My motto has always been, “I’ll read anything as long as it’s GOOD!” This speaks to my two main interests as a reader: a good story and interesting use of language. You can find those characteristics in every genre… so that’s where I go looking for them! I think my voraciousness has its roots in the fact that my family wasn’t able to travel very much when I was young. I wanted to see the world, and if you can’t travel, one of the best ways to do that is through books. Now that I’m grown, travel and learning about other places and people is still one of my greatest interests. I’ll never be able to go to all the places or do all the things I want to do - but I can read about them!My kids are great readers, although they don’t read as much as I think they should (they think my standards are completely unreasonable!).
Now could you please tell us a little bit about the experience of contributing a chapter to the young adult novel Click, written by nine other great writers (Ruth Ozeki, Margo Lanagan, Tim Wynne-Jones, Deborah Ellis, to name a few)? Yours is the first chapter in it… did starting the story make it easier to participate in the project? Does Maggie from Click have anything in common with Maggie from Keeping Score?
The other writers teased me that I had the easiest job, writing the first chapter. But that could be because they never saw the first draft, which was written, revised, rewritten, revised some more, and then almost completely scrapped (only the photography motif remained).
I loved seeing how the story evolved and I was thrilled by how each author made the story their own.
As for the two Maggies, the only thing they have in common, at least consciously, is their name, although I guess you could say that I wanted to write more about a Maggie than just one chapter, so that’s partly why I used the name again.
I agree. And I think picture-book illustrators need to take the lead here. There are hundreds of picture books written every year that could be illustrated using characters of color. I’d like to see way more of that.
What I say to writers is, “Turn off the default setting!” The default being Caucasian, middle-class, heterosexual, etc. It’s fine if your characters end up being Caucasian and middle-class, but those should be conscious choices, not the result of the presumptive default…no matter who the author is.
Does your writing consciously concern itself with helping create more understanding among people - or is that just a welcome byproduct of some of your work as an American writer of Korean heritage?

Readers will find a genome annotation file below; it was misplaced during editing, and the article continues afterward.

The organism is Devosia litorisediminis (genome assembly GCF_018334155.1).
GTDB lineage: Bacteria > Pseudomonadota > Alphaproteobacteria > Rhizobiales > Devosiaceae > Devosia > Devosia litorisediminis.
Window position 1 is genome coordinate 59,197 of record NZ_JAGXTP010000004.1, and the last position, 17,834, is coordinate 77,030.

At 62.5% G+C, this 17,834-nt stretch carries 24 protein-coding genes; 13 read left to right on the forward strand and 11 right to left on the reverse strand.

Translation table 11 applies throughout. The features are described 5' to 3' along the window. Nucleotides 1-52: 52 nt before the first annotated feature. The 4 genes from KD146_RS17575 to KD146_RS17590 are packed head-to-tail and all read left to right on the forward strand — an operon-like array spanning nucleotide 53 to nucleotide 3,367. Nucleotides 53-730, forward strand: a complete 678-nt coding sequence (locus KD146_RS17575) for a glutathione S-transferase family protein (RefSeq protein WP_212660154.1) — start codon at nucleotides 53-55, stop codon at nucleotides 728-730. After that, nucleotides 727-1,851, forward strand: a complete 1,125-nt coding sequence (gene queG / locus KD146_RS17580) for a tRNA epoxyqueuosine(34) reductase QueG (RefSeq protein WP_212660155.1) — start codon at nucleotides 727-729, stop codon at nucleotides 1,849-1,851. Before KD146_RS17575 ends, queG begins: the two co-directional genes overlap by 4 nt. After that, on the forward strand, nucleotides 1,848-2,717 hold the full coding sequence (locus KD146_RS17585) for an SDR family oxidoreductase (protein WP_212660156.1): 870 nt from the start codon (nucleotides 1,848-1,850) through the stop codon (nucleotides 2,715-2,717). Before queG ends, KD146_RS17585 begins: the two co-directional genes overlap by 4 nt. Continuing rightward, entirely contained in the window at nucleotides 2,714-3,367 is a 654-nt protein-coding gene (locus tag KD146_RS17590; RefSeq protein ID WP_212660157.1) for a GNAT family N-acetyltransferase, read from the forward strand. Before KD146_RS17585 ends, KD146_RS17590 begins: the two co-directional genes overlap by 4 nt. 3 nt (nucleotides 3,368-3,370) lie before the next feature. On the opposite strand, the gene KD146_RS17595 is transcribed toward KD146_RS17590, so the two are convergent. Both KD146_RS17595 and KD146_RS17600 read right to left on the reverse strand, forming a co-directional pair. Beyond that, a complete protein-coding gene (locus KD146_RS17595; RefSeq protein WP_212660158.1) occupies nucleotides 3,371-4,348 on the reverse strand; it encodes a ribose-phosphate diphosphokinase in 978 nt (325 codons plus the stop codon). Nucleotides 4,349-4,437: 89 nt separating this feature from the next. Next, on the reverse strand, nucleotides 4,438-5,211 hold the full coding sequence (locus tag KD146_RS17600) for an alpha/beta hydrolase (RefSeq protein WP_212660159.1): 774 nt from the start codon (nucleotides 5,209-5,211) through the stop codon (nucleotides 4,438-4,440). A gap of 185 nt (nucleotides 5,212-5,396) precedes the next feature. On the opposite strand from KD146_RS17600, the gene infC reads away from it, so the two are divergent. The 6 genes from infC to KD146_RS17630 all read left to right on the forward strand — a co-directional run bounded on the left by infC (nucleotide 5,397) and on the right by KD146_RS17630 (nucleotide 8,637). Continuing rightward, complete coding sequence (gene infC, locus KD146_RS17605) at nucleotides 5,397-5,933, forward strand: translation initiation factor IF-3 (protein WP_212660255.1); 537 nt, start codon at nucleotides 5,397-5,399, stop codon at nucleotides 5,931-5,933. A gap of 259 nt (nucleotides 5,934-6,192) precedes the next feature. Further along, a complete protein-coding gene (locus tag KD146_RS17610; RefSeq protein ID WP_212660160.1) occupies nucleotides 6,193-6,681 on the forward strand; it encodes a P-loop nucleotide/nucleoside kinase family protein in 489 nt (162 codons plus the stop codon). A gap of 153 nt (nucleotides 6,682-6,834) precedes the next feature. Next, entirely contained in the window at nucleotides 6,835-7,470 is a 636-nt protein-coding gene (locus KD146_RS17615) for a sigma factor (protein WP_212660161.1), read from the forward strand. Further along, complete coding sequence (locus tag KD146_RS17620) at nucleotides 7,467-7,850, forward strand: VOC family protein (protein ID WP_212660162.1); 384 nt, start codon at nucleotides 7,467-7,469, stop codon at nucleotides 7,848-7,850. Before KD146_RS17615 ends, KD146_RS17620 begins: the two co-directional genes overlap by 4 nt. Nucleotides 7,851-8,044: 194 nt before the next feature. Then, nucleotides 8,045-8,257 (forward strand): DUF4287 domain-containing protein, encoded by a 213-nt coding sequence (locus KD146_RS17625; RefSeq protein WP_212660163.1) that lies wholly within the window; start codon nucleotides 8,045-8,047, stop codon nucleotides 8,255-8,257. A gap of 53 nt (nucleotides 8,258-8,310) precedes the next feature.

Definitely a byproduct. I want to write stories. That’s all. Anything along social/cultural/political lines that has happened as a result of those stories has come as a complete surprise to me, and I confess that I was utterly unprepared. Over the years I have gotten more accustomed to the idea that I am supposed to ‘represent’ in some way, and although I’m still not comfortable with it, I’m doing my best!
You have said: “When I sit down, I feel like a storyteller. I don't feel like a writer for either any particular age group or market.” That being the case, how do you know what audience to focus on when you start to develop an idea? I imagine writing for children and writing for young adults have their own sets of requirements…
I never know what my audience will be. If I try to guess, I am almost always wrong. I thought A Single Shard would have to be an adult project, because what kid would want to read about 12th-century Korean pottery? I write the story as it needs to be written, and so far my stories have been published for young people because of the age of the protagonists and the finished length. I think a couple of my books - When My Name was Keoko and Keeping Score - could have been published as adult projects.
What should your readers expect next? Do you have any new books scheduled to come out this year or next?
My next project will be published not in book form but in the newspaper! I am currently writing a story for a syndicated newspaper feature called ‘Breakfast Serials’. Breakfast Serials are novels published in installments in newspapers all over the country. The tentative publication date for my story is beginning in January 2009. I’m very excited about this project and hope it will introduce my work to lots of readers.
*Aline Pereira is PaperTigers Managing Editor
Posted May 2008